Art galleries: An opportunity for self-reflection or selfies?

I took this photo of Emma (2002) at the 2014-2015 Chuck Close: Prints, Process and Collaboration exhibition at Sydney’s Museum of Contemporary Art (MCA). At first glance, you would think Emma is mosaic-like painting that uses geometric shapes and varied tones to render the beautifully beaming face of a baby. However, from just looking at this photo, you probably wouldn’t know that Emma is a remarkable Japanese style woodcut print that was created from 27 individual blocks, 113 colours and 132 pressings per print. In the art-world, photographs do not do justice.

The issue of photographing works in art galleries and museums is highly contentious and subject to Banksy portrait with writing 'Exit through the gift shop'the different perspectives of contending stakeholders. For art institutions, restrictive photography policies fundamentally reflect their business agenda (Palmer 2014). Allowing visitors to take their own photos depletes the revenue streams of the highly strategic post-viewing gift shop experience – the exorbitant prints, scarves, books, stationery and other obscure albeit desirable pieces designed for a place on our coffee tables. This business strategy is made clear on the website of Hobart’s Museum of Old and New Art (MONA):

Still photography for personal use is allowed in the permanent galleries only. No flashes or tripods, please. No videos or photographs may be reproduced, distributed, sold or displayed on personal websites without our permission. There are some postcards and other delightful paraphernalia in the shop.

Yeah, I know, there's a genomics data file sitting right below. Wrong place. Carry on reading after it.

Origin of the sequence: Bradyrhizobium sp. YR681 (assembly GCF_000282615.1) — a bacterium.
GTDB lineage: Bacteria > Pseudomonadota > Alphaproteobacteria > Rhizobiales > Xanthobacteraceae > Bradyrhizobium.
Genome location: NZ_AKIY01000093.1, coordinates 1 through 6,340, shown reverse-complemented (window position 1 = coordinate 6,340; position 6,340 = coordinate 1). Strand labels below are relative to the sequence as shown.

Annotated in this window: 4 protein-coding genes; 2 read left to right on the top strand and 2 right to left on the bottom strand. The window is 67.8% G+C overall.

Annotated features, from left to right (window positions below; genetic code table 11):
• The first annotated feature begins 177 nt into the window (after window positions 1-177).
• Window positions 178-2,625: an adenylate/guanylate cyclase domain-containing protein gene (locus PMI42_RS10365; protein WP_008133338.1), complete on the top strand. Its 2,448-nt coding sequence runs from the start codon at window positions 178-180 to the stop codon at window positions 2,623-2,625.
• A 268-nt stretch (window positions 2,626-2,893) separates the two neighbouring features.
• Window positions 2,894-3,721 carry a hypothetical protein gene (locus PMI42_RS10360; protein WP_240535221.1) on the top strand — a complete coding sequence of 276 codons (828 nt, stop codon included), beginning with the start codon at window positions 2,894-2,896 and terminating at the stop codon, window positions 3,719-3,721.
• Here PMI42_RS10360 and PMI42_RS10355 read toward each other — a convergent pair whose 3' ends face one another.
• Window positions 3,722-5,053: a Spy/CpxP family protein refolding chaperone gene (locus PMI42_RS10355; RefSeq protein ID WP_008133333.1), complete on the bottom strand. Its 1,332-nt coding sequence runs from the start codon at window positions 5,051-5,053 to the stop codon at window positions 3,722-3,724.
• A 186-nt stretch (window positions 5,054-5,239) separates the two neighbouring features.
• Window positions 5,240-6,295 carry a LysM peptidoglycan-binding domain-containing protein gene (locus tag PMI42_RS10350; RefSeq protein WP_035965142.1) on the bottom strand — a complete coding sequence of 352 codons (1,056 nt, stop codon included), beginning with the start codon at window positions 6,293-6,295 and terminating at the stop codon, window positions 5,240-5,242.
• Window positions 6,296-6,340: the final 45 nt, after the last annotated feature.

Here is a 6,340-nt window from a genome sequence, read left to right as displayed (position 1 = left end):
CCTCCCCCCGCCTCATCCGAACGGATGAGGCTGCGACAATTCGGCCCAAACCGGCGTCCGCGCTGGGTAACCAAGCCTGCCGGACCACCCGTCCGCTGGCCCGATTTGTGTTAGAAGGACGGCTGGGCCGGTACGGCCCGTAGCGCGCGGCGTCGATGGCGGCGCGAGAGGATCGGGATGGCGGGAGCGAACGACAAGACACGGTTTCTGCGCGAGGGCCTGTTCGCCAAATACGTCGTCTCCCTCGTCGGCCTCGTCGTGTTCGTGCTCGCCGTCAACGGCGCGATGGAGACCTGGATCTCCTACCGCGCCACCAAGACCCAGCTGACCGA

Photography regulations are also enforced by art galleries for conservation purposes as flash photography is feared to cause physical damage to fragile works (Evans 2013). Some museums also have a responsibility to protect intellectual property agreements with donors and lenders (Palmer 2014).

Yet from an audience’s perspective, photo-taking allows visitors to memorialise museum experiences (Simon 2009). This is true of my photo of Emma which is immortalised on my phone as a pleasurable reminder of my astonishment learning about Chuck’s innovative artistic practice.

Young woman taking a selfie in front of a statue

Some people also argue that creating a personal record of an experience can encourage further engagement and learning. For example, an individual’s analysis of Instagram photos of Florence’s Uffizi Gallery revealed that people are actually looking at art and picking out unusual details, not just being snap-happy (Korey 2014). The author concludes that Instagram photos can amount to a modern form of social commentary (Korey 2014). Despite being rather interesting, I am critical of this approach given its selection bias. I am also not convinced that some of the photos shown are truly indicative of meaningful social commentary.